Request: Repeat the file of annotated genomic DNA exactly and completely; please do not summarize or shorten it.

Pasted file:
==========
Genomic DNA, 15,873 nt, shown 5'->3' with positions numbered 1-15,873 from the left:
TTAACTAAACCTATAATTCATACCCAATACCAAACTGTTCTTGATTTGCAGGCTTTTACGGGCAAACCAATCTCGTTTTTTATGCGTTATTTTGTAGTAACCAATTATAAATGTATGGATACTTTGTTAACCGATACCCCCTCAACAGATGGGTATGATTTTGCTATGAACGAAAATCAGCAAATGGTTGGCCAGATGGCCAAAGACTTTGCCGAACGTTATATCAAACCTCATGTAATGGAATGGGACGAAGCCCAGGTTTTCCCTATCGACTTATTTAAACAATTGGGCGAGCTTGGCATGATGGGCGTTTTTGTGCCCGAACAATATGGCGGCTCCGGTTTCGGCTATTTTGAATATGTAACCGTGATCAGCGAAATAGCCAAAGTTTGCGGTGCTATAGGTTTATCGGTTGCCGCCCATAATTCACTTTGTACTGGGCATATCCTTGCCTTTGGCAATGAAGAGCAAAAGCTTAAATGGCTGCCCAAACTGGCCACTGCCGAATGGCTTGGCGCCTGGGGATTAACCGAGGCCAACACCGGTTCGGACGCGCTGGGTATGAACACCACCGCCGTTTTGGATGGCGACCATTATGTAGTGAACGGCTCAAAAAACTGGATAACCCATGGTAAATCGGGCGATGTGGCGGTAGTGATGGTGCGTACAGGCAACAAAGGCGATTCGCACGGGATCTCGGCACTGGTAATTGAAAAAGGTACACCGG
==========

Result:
Genomic DNA, 15,873 nt, shown 5'->3' with positions numbered 1-15,873 from the left:
TTAACTAAACCTATAATTCATACCCAATACCAAACTGTTCTTGATTTGCAGGCTTTTACGGGCAAACCAATCTCGTTTTTTATGCGTTATTTTGTAGTAACCAATTATAAATGTATGGATACTTTGTTAACCGATACCCCCTCAACAGATGGGTATGATTTTGCTATGAACGAAAATCAGCAAATGGTTGGCCAGATGGCCAAAGACTTTGCCGAACGTTATATCAAACCTCATGTAATGGAATGGGACGAAGCCCAGGTTTTCCCTATCGACTTATTTAAACAATTGGGCGAGCTTGGCATGATGGGCGTTTTTGTGCCCGAACAATATGGCGGCTCCGGTTTCGGCTATTTTGAATATGTAACCGTGATCAGCGAAATAGCCAAAGTTTGCGGTGCTATAGGTTTATCGGTTGCCGCCCATAATTCACTTTGTACTGGGCATATCCTTGCCTTTGGCAATGAAGAGCAAAAGCTTAAATGGCTGCCCAAACTGGCCACTGCCGAATGGCTTGGCGCCTGGGGATTAACCGAGGCCAACACCGGTTCGGACGCGCTGGGTATGAACACCACCGCCGTTTTGGATGGCGACCATTATGTAGTGAACGGCTCAAAAAACTGGATAACCCATGGTAAATCGGGCGATGTGGCGGTAGTGATGGTGCGTACAGGCAACAAAGGCGATTCGCACGGGATCTCGGCACTGGTAATTGAAAAAGGTACACCGG